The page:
Compact Flash Memory cards – is yours a fake?

I have been wanting to write this article for some time now… ever since I received a really bad fake SandDisk Ultra II Compact Flash card a few years back. After doing some research online, I found a few others that were getting the same crap cards from their online purchases.

Real and fake SanDisk Ultra II CF cards

Real and fake SanDisk Ultra II CF cards

The first fake CF card I came across was pretty obvious, visually. I received it with a used camera I bought, so I really couldn’t complain. It was basically free and I was thrilled at the time (2006) to have a 2GB card thrown in with a camera. But it was the performance of the cart that tipped me off to the real problem. The card was significantly slower in the writes than my other SanDisk Ultra II cards; about half the write speed or worse. Here is a look at the fake card next to the real card (right):

Back of 2GB SanDisk Elite CF cards

Back of 2GB SanDisk Elite CF cards

It is pretty obvious here which is the fake card. Come on, counterfeiters, can’t you do a better fake label than that? As I read up more, it seems that the early cards were easier to detect. Not only were the front stickers obvious, but the rear stickers were missing a lot of telling information. There were no serial numbers on the fake card. This was the first give-away. There was really not much of anything specifically identifying the card on the back label of the fake card. Notice that the real card on the left had the SDCFH identifier, as well as the patent numbers. This would be easy enough to fake too, if they weren’t so lazy. (right):

Close-up of real & fake SanDisk Ultra II CF cards

Close-up of real & fake SanDisk Ultra II CF cards

When you zoom in close (these images were made on a cheapo flatbed scanner at 1200DPI), you can also see the difference in the grain of the plastic. The fake card has a rougher texture and surface on it than the real SanDisk card. On closer inspection, you can see that the grain in the printing is finer on the real SanDisk card also. But these differences alone are harder to distinguish with the naked eye. If the labels were better duplicated overall, you might not even notice such small details as those. You can click to enlarge the photos to the right and get a better, more detailed blow-up of these differences. (right):

Sides of SanDisk Ultra CF cards

Sides of SanDisk Ultra CF cards

But here is one place that they did get clever… the serial numbering. Notice how close the printing is on both of the cards? Without contacting SanDisk, there is no way to tell which one is real and which one is a fake. (right):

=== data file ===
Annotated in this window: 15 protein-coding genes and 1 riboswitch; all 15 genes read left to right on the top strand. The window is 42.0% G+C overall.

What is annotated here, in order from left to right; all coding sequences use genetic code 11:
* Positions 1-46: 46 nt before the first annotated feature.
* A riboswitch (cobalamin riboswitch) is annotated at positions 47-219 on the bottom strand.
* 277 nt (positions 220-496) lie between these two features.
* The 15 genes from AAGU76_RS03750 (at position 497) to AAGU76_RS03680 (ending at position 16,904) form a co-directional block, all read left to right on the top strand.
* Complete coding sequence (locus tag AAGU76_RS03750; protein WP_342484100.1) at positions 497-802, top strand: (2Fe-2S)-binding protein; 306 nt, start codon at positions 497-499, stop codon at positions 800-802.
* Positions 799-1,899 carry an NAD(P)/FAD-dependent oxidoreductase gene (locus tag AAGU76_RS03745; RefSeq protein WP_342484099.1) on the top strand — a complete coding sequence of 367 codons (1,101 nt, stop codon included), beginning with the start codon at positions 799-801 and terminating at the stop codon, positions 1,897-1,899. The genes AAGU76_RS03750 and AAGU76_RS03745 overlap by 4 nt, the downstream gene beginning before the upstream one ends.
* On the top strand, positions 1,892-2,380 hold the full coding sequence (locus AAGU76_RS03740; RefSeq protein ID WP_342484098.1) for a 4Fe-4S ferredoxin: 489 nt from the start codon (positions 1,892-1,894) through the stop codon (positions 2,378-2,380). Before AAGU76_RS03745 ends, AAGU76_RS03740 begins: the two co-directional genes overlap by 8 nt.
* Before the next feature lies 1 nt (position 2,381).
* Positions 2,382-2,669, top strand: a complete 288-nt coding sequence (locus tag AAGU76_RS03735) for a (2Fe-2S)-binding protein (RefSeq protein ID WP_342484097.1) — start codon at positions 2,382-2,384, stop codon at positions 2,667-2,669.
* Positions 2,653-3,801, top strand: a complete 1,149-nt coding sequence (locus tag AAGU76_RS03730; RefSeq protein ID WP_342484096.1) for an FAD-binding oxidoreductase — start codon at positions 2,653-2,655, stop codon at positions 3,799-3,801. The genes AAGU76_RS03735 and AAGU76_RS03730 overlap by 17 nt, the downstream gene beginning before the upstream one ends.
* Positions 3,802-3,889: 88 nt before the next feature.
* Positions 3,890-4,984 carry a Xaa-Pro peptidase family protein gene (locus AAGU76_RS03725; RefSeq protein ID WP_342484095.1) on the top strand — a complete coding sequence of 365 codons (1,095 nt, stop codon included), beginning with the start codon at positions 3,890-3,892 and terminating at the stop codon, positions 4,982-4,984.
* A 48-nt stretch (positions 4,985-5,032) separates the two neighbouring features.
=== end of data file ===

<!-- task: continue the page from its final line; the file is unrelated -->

So, recently I decided that it was time to buy me a new, 8GB SanDisk Ultra IV compact Flash card as my Canon 1DS Mark III burns through a lot of space at around 25MB per image. 2GB and 4GB cards were just not enough for events. I decided again to test my luck with a new SanDisk Ultra Card, and thought I would try to save a few bucks on ebay. What the heck… if the owner says it comes new in the box, that’s a pretty good sign, right? And sellers in Hong Kong can have real product once in a while too, right? Especially if it is in the new, retail box? And since it is not from the U.S., it could be cheaper, right? Like half price?

O.K., I have to say that right off the bat the first signs of trouble are right here. Half price, easily duplicated product from Hong Kong is a sure sign of fake product on ebay these days. However, for $29.97 shipped, it was worth it to see how good they really are.

Fake SanDisk Extreme package

Fake SanDisk Extreme package

Here is what I received, in a padded envelope from Hong Kong, partially crushed (right). Surprisingly, the box looks very very real. The gold foils are vibrant and shiny, the texture of the box is identical. And inside the box was the card in a plastic holder, a SanDisk keychain card holder and an SanDIsk RescuePRO 4.0″ installation CD. Pretty much every detail of the real box and contents was duplicated here with extreme care, and with only minor differences. At first glance, I was fairly convinced that this was actually real, or was it just a really damn good knock-off. After closer inspection, it seems that the later was the case. How could someone afford to go to all of this trouble?  Was there really that much profit in selling a $70 card for $30 on eBay with all of these production costs?

Side by side real and fake SanDisk Extreme CF boxes

Real and fake SanDisk Extreme CF boxes

Looking at the box itself side by side with the real thing, it is hard to see many differences. The boxes look identical from the front, outside of the print color being a little off at the bottom (which is much more apparent in these photos and to the eye). Producing boxes like this with the gold embossing is not cheap process. Either these are the real thing, or someone is mass producing these to keep the costs down. I fear at this point that the compact flash counterfeiting business is not a small one. Someone is investing a lot of money into fake product and fake packaging here.

Back of SanDisk boxes

Back of SanDisk boxes

The back of the box is a bit different too. That would be the next clue on first, unopened inspection of the box. The real SanDisk IV box is the one on the left with a lot more text on it.  I only have 4 SanDisk Extreme IV boxes in my office (real ones).  The boxes for my SanDisk Extreme III cards are in storage, so I cannot see how much the back of the boxes changed from the III series to the IV series, but I assume that all boxes of series IV cards are pretty much the same.  This makes these changes on the back of the card more suspicious.

Real SanDisk Exreme Box

Real SanDisk Exreme Box

Fake SanDisk Extreme package

Fake SanDisk Extreme box

Now let’s look at a real box and content next to the fake box and content. They both have the same sleeve and slide-out insert format. They both have the same inside plastic housing and clear cover. They both have manuals, a CF hard plastic case and mini CD with software on them. They even both have a keychain CF card holder, although the real one has red text on it and the fake one white text.  The only piece missing from the fake packaging is a small advertising insert.

Real and fake SanDisk manuals

Real and fake SanDisk manuals

The manuals/documentation are slightly different.  The fake manual (on the right) is printed on cheaper paper with a much yellower cast to it.  The print quality is slightly lower than the original, real documentation pamphlet.  Interestingly, my real documentation is in Spanish, even though it was bought right here in the U.S. from an authorized SanDisk dealer (samys.com),   Notice the difference in phone numbers? I tried calling the number on the fake document and it rings SanDisk.  The phone number on the real pamphlet… wrong number/disconnected.  Now that’s funny.